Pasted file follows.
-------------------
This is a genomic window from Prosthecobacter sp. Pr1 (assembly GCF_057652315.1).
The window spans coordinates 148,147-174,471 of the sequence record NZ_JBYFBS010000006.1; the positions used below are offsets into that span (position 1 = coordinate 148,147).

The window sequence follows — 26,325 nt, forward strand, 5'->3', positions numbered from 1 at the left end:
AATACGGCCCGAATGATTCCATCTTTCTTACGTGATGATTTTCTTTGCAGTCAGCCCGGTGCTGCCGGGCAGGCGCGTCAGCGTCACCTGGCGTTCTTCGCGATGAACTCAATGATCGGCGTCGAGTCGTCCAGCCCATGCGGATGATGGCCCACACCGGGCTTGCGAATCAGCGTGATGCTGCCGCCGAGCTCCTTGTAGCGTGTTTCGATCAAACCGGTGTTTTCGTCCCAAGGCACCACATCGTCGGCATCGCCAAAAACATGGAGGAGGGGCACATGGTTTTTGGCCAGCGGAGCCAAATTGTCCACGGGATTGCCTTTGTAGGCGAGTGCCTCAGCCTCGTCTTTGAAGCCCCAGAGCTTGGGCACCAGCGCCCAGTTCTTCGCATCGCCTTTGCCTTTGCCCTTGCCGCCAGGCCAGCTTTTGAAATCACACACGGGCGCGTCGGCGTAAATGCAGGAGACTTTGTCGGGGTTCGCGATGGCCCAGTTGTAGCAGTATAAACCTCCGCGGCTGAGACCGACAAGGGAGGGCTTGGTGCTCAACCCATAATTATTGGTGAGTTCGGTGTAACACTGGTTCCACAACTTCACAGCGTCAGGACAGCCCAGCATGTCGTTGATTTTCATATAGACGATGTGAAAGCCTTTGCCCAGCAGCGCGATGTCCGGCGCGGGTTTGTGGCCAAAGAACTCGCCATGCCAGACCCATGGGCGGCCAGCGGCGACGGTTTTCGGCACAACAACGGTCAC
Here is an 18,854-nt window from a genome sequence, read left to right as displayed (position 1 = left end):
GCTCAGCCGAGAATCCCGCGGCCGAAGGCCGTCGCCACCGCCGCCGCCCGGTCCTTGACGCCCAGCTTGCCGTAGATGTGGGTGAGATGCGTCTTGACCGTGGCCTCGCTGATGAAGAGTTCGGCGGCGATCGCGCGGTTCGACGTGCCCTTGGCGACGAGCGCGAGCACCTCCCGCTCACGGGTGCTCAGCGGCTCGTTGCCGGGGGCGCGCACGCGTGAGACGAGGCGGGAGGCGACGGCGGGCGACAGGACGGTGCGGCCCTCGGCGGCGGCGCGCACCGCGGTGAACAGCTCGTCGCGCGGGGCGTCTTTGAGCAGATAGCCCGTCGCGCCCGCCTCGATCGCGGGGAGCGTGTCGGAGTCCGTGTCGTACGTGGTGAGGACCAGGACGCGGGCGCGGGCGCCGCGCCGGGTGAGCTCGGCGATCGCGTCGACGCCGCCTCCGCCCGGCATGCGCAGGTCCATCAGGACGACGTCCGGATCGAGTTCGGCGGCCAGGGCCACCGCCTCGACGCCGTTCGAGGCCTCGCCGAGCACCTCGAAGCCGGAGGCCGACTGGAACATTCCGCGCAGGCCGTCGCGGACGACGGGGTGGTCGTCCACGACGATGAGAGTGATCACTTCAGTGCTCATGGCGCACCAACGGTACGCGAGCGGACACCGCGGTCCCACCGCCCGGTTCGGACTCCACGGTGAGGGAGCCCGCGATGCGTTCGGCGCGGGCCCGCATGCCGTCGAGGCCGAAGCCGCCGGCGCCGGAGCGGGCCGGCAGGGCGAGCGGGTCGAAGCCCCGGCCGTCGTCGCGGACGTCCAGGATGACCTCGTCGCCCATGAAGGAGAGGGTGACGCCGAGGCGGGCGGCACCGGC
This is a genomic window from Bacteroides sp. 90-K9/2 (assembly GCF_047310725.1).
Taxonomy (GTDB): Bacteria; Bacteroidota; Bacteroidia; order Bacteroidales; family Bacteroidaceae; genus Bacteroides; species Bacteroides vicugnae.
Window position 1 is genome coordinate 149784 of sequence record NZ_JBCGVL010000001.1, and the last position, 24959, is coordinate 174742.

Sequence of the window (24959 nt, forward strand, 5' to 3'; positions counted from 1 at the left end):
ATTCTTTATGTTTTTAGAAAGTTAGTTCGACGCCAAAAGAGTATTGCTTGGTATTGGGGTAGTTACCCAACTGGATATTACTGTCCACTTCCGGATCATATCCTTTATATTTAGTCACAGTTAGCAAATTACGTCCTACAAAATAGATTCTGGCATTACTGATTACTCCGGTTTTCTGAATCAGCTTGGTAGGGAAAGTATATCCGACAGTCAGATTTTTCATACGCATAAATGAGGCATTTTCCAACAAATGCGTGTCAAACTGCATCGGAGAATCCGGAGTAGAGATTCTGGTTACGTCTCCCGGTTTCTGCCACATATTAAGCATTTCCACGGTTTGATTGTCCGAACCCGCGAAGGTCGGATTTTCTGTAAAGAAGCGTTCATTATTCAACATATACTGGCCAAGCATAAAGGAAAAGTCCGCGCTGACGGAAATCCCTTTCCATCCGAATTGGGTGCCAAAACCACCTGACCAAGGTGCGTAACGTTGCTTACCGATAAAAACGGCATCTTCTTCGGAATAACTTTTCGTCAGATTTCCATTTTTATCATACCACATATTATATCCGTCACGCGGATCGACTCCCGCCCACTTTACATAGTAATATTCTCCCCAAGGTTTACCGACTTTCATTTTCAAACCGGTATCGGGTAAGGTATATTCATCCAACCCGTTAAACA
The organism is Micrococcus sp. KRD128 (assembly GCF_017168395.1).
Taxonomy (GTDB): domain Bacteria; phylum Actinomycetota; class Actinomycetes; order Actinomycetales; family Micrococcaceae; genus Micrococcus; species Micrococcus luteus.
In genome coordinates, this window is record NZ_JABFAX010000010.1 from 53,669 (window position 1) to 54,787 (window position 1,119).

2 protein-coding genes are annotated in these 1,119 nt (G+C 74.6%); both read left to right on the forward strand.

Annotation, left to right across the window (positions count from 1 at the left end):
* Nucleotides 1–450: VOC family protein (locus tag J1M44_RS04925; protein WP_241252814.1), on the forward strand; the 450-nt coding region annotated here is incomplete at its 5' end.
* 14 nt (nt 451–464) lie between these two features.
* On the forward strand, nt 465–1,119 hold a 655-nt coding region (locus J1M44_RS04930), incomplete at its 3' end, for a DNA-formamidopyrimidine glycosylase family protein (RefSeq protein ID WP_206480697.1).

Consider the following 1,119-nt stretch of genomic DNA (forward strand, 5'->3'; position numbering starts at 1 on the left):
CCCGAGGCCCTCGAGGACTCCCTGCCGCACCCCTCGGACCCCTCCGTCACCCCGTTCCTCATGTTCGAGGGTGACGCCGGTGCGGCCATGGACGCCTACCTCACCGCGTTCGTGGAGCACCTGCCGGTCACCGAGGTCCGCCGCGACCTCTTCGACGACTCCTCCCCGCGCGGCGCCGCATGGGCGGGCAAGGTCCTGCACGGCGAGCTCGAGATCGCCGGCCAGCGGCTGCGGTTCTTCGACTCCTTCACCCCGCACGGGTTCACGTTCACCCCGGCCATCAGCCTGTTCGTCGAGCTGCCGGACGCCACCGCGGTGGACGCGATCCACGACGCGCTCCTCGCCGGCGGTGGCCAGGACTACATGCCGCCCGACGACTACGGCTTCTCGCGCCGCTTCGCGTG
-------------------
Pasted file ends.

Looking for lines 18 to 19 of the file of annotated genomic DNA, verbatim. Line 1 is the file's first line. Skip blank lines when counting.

* 14 nt (nt 451–464) lie between these two features.
* On the forward strand, nt 465–1,119 hold a 655-nt coding region (locus J1M44_RS04930), incomplete at its 3' end, for a DNA-formamidopyrimidine glycosylase family protein (RefSeq protein ID WP_206480697.1).